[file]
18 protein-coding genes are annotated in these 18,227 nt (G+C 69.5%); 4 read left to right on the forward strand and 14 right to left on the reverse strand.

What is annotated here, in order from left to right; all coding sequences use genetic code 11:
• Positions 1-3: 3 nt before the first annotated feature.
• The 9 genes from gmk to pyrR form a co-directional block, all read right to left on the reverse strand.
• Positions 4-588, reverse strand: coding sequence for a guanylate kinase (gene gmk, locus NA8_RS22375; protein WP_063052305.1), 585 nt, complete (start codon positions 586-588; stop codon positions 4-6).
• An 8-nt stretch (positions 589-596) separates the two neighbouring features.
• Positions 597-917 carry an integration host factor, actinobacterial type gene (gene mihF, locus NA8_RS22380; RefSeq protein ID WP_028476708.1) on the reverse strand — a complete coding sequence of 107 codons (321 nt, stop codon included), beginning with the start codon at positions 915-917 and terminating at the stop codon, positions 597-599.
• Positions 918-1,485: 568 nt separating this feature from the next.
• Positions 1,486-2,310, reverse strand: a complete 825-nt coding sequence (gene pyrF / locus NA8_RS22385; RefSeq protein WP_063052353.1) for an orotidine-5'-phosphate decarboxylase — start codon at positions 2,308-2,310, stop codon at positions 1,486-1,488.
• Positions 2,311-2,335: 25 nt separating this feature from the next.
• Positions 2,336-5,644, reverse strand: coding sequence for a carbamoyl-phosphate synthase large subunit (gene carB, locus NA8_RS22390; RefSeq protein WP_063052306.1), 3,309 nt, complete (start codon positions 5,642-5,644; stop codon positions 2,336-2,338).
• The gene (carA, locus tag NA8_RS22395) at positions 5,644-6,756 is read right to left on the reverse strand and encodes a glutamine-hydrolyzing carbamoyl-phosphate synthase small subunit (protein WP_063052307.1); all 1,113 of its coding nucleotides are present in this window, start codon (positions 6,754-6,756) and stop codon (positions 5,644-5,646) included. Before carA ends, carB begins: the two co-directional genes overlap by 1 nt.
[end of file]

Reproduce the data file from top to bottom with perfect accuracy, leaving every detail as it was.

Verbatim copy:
18 protein-coding genes are annotated in these 18,227 nt (G+C 69.5%); 4 read left to right on the forward strand and 14 right to left on the reverse strand.

What is annotated here, in order from left to right; all coding sequences use genetic code 11:
• Positions 1-3: 3 nt before the first annotated feature.
• The 9 genes from gmk to pyrR form a co-directional block, all read right to left on the reverse strand.
• Positions 4-588, reverse strand: coding sequence for a guanylate kinase (gene gmk, locus NA8_RS22375; protein WP_063052305.1), 585 nt, complete (start codon positions 586-588; stop codon positions 4-6).
• An 8-nt stretch (positions 589-596) separates the two neighbouring features.
• Positions 597-917 carry an integration host factor, actinobacterial type gene (gene mihF, locus NA8_RS22380; RefSeq protein ID WP_028476708.1) on the reverse strand — a complete coding sequence of 107 codons (321 nt, stop codon included), beginning with the start codon at positions 915-917 and terminating at the stop codon, positions 597-599.
• Positions 918-1,485: 568 nt separating this feature from the next.
• Positions 1,486-2,310, reverse strand: a complete 825-nt coding sequence (gene pyrF / locus NA8_RS22385; RefSeq protein WP_063052353.1) for an orotidine-5'-phosphate decarboxylase — start codon at positions 2,308-2,310, stop codon at positions 1,486-1,488.
• Positions 2,311-2,335: 25 nt separating this feature from the next.
• Positions 2,336-5,644, reverse strand: coding sequence for a carbamoyl-phosphate synthase large subunit (gene carB, locus NA8_RS22390; RefSeq protein WP_063052306.1), 3,309 nt, complete (start codon positions 5,642-5,644; stop codon positions 2,336-2,338).
• The gene (carA, locus tag NA8_RS22395) at positions 5,644-6,756 is read right to left on the reverse strand and encodes a glutamine-hydrolyzing carbamoyl-phosphate synthase small subunit (protein WP_063052307.1); all 1,113 of its coding nucleotides are present in this window, start codon (positions 6,754-6,756) and stop codon (positions 5,644-5,646) included. Before carA ends, carB begins: the two co-directional genes overlap by 1 nt.